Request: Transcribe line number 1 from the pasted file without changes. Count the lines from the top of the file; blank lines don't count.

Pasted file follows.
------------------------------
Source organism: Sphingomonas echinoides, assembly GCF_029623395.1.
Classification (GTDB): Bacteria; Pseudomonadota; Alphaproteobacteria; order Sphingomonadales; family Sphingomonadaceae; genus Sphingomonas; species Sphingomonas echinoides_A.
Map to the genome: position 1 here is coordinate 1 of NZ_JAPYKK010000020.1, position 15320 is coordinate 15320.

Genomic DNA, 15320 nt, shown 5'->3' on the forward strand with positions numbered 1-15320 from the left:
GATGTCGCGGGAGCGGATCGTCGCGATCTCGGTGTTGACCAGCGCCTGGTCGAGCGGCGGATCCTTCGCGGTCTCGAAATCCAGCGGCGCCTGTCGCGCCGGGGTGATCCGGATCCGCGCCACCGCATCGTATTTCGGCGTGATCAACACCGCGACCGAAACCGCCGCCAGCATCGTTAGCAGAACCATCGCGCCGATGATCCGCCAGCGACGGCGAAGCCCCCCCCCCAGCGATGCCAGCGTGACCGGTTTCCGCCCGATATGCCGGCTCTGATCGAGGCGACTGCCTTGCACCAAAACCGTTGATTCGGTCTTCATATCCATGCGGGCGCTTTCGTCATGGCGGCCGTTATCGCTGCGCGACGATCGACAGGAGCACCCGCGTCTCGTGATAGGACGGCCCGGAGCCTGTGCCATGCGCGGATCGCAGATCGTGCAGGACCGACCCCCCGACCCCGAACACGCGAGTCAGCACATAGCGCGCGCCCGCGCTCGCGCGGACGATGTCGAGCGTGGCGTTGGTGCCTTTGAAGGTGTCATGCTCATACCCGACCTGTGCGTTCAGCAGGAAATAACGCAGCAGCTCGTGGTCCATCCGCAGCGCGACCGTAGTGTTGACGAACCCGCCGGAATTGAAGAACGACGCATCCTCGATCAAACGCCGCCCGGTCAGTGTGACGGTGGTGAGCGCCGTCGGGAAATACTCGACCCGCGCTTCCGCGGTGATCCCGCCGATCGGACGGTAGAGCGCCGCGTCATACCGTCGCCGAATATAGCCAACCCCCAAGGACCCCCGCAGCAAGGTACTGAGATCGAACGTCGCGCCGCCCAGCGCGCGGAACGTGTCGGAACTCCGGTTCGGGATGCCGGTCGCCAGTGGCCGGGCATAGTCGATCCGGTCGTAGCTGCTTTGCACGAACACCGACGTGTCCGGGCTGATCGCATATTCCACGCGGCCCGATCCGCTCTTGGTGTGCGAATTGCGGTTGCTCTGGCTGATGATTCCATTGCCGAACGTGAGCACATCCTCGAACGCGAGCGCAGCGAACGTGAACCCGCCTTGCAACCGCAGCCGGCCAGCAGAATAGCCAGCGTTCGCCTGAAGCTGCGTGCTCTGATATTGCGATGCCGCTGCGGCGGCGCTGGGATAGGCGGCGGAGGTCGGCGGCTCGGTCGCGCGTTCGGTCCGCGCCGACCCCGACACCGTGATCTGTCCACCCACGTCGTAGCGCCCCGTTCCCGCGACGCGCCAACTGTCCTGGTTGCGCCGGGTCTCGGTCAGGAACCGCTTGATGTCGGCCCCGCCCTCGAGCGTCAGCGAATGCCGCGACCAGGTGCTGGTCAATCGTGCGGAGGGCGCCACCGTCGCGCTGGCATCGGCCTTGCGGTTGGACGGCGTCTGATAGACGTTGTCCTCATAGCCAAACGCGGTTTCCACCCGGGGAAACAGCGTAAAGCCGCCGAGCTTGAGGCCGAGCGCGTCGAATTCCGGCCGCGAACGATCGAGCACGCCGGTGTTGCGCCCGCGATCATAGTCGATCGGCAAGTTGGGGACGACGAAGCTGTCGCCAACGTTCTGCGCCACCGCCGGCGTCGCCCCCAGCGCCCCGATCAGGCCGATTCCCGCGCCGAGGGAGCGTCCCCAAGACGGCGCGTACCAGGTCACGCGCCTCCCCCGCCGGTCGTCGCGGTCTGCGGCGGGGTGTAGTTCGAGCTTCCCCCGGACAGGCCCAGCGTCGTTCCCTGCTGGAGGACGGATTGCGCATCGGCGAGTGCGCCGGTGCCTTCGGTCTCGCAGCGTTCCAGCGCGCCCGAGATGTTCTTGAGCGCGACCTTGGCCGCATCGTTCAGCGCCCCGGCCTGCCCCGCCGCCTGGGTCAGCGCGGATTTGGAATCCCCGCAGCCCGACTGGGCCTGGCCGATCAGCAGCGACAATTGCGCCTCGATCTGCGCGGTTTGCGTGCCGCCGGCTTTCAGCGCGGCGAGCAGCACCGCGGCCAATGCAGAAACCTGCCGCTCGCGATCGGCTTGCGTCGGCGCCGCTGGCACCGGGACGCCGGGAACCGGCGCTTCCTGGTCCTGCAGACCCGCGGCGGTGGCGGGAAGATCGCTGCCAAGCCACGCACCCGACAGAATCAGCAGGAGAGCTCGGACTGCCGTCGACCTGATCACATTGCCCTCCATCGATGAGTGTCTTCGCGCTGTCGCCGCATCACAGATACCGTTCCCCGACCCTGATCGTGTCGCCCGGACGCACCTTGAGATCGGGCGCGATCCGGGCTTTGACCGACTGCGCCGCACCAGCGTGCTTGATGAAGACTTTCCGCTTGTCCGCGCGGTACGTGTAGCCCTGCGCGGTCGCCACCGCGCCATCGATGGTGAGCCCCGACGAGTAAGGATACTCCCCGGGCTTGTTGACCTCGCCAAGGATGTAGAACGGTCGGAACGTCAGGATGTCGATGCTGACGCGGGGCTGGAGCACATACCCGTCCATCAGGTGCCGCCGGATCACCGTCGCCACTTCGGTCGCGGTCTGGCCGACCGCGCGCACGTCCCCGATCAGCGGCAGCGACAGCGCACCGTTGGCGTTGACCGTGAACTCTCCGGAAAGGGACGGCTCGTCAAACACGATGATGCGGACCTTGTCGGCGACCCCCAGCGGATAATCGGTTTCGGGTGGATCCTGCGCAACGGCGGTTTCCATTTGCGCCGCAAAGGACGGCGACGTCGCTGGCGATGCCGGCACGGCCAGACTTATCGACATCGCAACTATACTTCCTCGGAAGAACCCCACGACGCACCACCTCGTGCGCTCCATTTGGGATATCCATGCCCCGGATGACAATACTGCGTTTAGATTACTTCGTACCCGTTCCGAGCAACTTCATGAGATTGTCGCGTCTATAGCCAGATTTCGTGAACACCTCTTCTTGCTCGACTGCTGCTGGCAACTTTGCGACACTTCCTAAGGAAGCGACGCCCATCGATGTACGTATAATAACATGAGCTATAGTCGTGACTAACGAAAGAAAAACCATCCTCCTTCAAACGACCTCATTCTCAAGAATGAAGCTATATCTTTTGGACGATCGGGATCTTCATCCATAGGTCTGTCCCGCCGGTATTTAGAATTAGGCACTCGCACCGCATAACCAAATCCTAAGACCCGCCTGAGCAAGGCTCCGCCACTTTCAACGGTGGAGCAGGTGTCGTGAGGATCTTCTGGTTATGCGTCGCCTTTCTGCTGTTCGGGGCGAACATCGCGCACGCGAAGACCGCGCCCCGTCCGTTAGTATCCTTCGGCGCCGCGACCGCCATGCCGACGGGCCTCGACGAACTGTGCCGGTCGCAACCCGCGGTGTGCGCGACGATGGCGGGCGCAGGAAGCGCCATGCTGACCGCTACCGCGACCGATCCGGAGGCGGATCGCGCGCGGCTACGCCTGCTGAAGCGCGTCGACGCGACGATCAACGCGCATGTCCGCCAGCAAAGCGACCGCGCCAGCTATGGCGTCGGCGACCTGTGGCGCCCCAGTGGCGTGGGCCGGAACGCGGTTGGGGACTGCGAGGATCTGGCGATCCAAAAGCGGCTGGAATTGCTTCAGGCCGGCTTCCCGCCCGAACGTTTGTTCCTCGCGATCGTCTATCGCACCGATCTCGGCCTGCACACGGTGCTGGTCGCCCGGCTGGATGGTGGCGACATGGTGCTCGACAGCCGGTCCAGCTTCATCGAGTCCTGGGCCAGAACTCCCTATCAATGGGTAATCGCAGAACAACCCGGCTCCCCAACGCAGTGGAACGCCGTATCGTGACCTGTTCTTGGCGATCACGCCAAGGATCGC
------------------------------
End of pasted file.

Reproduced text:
Source organism: Sphingomonas echinoides, assembly GCF_029623395.1.